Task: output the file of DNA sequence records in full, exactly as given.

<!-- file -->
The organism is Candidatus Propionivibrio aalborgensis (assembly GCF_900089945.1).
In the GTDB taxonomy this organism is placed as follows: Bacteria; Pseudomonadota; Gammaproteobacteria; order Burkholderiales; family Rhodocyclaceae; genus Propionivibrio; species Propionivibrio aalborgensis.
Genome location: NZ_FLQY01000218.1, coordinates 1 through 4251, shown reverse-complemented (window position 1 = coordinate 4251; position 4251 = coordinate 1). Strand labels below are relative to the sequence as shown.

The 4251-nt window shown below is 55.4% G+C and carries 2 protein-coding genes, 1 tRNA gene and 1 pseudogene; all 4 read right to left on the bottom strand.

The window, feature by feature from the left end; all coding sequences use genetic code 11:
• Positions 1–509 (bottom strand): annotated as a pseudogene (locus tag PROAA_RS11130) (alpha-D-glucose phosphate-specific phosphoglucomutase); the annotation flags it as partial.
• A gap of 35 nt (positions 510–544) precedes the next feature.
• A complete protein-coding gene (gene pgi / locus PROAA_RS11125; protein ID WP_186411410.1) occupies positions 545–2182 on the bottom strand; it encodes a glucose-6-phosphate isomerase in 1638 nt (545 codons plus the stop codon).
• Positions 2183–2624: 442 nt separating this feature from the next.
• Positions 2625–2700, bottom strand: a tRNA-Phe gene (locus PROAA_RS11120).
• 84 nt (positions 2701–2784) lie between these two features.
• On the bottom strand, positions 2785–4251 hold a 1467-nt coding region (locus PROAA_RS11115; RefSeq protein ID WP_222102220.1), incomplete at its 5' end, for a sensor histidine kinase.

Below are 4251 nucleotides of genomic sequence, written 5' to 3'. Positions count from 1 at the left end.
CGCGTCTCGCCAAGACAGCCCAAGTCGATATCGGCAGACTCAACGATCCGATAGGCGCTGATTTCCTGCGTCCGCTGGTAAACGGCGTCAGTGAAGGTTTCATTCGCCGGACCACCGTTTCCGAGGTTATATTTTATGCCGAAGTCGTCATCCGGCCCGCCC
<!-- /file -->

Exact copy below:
The organism is Candidatus Propionivibrio aalborgensis (assembly GCF_900089945.1).
In the GTDB taxonomy this organism is placed as follows: Bacteria; Pseudomonadota; Gammaproteobacteria; order Burkholderiales; family Rhodocyclaceae; genus Propionivibrio; species Propionivibrio aalborgensis.
Genome location: NZ_FLQY01000218.1, coordinates 1 through 4251, shown reverse-complemented (window position 1 = coordinate 4251; position 4251 = coordinate 1). Strand labels below are relative to the sequence as shown.

The 4251-nt window shown below is 55.4% G+C and carries 2 protein-coding genes, 1 tRNA gene and 1 pseudogene; all 4 read right to left on the bottom strand.

The window, feature by feature from the left end; all coding sequences use genetic code 11:
• Positions 1–509 (bottom strand): annotated as a pseudogene (locus tag PROAA_RS11130) (alpha-D-glucose phosphate-specific phosphoglucomutase); the annotation flags it as partial.
• A gap of 35 nt (positions 510–544) precedes the next feature.
• A complete protein-coding gene (gene pgi / locus PROAA_RS11125; protein ID WP_186411410.1) occupies positions 545–2182 on the bottom strand; it encodes a glucose-6-phosphate isomerase in 1638 nt (545 codons plus the stop codon).
• Positions 2183–2624: 442 nt separating this feature from the next.
• Positions 2625–2700, bottom strand: a tRNA-Phe gene (locus PROAA_RS11120).
• 84 nt (positions 2701–2784) lie between these two features.
• On the bottom strand, positions 2785–4251 hold a 1467-nt coding region (locus PROAA_RS11115; RefSeq protein ID WP_222102220.1), incomplete at its 5' end, for a sensor histidine kinase.

Below are 4251 nucleotides of genomic sequence, written 5' to 3'. Positions count from 1 at the left end.
CGCGTCTCGCCAAGACAGCCCAAGTCGATATCGGCAGACTCAACGATCCGATAGGCGCTGATTTCCTGCGTCCGCTGGTAAACGGCGTCAGTGAAGGTTTCATTCGCCGGACCACCGTTTCCGAGGTTATATTTTATGCCGAAGTCGTCATCCGGCCCGCCC